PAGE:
Sometimes I don’t know where a classroom strategy fits – it is ‘differentiation’ or ‘improving climate for learning’ or just ‘good practice’? This one may even be all three. The idea is simple and stems from my dislike of sentence stems dressed up as a ‘writing frame’. All you do is draw the large outline of a bag on a whiteboard and place within it single words that belong to the type of language that you would expect in a really good student response. Be ambitious and select a few words that challenge their vocabulary or introduce precision or new technical terms. The drawing has to be no more than an outline that suggests ‘a bag’. I usually draw a cartoon sketch, you know, the type of thing that in my youth would have featured in the Beano and had ‘swag’ written on the side.
Then, when students are engaged in a task – spoken or written – ask them to use some of the words from this ‘word bag’. Make a game of it if you like. The result is that students’ responses shift to include the new words and progress is made. Easy.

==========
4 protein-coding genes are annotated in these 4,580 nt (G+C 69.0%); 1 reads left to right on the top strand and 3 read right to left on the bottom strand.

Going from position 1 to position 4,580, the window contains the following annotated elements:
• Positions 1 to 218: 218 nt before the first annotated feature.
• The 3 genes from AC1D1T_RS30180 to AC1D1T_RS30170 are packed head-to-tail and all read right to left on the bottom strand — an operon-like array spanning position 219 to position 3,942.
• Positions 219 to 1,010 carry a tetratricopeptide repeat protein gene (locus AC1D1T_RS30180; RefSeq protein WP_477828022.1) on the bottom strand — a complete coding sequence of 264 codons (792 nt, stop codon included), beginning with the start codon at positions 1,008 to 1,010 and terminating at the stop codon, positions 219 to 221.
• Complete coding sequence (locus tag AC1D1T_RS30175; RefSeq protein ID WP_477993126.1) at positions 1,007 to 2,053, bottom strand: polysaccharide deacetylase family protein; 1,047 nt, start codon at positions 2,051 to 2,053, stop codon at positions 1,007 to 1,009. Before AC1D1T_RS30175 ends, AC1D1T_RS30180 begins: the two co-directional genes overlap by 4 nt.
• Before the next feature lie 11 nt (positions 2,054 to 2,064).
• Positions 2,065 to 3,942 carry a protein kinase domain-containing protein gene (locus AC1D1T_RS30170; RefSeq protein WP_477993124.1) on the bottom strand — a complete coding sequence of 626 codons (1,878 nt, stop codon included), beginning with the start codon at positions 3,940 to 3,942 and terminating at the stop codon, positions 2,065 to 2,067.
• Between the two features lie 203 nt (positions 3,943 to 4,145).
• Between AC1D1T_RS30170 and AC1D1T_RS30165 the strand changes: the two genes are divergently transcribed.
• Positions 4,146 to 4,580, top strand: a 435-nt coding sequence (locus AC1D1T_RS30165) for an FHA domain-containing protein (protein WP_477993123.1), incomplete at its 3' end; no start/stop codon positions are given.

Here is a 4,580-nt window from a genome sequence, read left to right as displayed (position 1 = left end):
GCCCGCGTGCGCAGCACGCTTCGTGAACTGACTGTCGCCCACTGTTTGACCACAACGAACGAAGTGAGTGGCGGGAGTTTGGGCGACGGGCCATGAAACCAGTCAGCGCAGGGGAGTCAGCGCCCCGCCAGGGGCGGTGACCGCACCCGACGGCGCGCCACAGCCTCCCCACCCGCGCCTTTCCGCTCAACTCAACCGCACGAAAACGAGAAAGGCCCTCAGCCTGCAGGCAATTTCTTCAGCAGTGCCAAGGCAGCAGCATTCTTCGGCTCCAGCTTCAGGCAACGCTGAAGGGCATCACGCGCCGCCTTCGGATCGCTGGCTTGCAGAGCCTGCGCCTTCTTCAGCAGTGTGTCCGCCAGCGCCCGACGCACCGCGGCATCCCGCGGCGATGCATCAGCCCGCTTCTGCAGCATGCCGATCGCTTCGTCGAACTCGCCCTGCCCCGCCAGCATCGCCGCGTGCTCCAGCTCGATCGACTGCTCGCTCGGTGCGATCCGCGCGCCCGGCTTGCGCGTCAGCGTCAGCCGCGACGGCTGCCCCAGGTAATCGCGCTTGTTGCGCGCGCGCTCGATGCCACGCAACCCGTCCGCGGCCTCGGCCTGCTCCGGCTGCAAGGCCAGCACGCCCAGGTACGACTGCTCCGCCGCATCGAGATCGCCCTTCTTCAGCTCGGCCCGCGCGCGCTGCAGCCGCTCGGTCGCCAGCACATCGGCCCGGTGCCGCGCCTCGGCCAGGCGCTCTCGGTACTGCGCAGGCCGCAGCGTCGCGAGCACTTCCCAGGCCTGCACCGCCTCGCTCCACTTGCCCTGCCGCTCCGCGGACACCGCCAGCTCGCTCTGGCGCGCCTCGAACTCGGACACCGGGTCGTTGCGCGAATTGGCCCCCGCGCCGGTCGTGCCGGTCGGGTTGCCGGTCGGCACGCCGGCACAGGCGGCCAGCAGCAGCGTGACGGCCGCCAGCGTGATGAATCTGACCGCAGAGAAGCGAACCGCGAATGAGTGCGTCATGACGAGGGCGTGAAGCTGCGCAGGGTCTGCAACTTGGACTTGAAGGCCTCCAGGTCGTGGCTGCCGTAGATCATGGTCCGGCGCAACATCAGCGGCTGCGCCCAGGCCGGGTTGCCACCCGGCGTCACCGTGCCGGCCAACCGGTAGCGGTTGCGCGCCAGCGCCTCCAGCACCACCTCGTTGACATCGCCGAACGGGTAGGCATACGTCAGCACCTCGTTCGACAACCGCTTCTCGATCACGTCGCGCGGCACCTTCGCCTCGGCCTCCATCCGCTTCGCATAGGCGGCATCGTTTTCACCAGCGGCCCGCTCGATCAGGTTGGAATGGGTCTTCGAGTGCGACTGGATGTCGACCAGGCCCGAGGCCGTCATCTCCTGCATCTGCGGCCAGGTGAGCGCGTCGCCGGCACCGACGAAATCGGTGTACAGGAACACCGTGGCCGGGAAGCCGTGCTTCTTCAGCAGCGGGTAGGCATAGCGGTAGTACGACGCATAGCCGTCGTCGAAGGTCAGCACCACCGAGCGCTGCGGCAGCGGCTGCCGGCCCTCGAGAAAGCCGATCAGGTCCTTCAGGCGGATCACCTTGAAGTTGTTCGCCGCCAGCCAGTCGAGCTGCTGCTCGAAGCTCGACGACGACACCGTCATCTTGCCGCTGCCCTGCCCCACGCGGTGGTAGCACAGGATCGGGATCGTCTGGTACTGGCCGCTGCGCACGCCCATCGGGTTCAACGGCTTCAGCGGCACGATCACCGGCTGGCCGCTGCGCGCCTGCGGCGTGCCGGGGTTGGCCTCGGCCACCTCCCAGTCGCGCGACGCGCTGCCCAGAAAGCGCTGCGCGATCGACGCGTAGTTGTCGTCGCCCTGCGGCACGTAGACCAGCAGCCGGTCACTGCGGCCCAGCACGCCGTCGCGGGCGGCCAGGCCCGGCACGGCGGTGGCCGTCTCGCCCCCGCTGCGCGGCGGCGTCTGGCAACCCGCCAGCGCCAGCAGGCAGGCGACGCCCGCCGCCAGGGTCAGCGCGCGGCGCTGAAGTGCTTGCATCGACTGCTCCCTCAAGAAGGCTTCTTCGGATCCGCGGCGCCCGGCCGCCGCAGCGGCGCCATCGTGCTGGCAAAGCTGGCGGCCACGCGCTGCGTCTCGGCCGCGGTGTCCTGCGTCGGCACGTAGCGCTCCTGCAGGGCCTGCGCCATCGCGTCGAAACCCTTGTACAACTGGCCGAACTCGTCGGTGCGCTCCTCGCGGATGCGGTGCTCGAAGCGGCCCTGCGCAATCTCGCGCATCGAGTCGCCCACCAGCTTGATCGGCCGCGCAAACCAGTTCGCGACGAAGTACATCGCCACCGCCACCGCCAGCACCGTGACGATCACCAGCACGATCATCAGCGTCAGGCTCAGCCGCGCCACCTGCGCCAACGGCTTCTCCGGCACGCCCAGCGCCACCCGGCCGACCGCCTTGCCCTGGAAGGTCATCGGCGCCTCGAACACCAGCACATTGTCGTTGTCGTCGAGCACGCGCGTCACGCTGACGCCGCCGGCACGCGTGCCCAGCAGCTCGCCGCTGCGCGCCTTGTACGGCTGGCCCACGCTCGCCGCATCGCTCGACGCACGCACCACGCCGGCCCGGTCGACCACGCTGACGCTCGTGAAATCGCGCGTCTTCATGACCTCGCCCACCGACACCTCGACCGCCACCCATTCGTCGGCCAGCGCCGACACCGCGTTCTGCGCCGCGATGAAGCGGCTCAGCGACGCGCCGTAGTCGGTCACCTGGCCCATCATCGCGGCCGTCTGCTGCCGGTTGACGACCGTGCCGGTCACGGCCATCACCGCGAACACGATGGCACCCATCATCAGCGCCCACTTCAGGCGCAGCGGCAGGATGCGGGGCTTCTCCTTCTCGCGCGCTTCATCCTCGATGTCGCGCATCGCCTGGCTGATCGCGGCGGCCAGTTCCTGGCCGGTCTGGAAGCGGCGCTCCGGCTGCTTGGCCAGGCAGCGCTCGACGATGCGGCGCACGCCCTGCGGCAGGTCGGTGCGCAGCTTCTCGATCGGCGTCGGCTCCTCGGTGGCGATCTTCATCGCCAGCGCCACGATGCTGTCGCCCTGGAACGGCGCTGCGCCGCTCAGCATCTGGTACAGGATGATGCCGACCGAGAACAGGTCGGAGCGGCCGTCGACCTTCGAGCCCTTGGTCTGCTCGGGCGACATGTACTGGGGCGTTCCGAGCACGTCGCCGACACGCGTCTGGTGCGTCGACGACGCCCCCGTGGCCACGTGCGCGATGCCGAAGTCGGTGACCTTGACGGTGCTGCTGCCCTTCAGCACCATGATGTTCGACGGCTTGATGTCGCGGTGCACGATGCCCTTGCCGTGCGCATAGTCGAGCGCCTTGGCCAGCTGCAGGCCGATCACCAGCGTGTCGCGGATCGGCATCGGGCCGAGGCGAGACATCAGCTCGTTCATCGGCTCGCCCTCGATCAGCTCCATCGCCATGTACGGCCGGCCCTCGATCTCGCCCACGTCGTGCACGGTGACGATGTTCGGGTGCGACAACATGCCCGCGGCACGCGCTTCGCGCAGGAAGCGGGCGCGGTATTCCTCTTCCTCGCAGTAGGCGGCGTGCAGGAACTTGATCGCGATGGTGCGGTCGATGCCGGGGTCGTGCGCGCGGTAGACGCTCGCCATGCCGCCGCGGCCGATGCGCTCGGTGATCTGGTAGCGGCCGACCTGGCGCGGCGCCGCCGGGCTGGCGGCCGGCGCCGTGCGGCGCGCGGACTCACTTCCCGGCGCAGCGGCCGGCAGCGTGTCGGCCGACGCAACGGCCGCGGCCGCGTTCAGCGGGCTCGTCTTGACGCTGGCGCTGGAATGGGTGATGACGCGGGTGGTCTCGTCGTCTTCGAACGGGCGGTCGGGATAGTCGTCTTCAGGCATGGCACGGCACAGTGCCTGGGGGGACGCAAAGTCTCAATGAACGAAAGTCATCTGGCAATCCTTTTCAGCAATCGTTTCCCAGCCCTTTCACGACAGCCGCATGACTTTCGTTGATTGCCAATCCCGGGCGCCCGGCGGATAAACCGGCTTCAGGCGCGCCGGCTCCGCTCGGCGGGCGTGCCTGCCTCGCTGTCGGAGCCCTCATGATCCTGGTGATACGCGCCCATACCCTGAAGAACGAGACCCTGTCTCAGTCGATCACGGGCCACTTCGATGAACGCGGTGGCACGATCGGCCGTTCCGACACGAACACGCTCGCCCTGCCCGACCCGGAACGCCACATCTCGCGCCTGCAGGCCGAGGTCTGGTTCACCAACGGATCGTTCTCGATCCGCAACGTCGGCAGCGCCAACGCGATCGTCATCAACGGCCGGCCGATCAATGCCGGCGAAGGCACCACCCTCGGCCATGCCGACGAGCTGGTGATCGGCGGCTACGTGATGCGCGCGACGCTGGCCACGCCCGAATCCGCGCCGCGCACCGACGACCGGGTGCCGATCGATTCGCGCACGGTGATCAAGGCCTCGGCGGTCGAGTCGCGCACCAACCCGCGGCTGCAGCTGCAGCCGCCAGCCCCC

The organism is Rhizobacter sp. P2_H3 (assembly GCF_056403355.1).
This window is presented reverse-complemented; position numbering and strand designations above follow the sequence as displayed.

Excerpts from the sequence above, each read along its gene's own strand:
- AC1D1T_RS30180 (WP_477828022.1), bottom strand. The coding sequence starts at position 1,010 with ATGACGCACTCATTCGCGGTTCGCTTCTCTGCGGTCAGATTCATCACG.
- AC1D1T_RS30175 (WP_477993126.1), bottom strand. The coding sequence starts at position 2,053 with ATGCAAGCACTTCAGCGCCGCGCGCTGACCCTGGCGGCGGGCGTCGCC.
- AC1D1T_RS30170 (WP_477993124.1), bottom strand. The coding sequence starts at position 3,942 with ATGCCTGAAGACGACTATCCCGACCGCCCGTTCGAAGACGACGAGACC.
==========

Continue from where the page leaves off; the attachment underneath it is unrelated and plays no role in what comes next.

There are perhaps a dozen variations on this idea but what I like about it is that the words are visible throughout the lesson and relevant to a task. I also think that, unlike sentence stems, this is not a heavy-handed approach and does not result in those same-y responses that bludgeon the individuality of the learner. If reaching for a richer way of expressing the world is part of your teaching, why not give ‘the word bag’ strategy a try.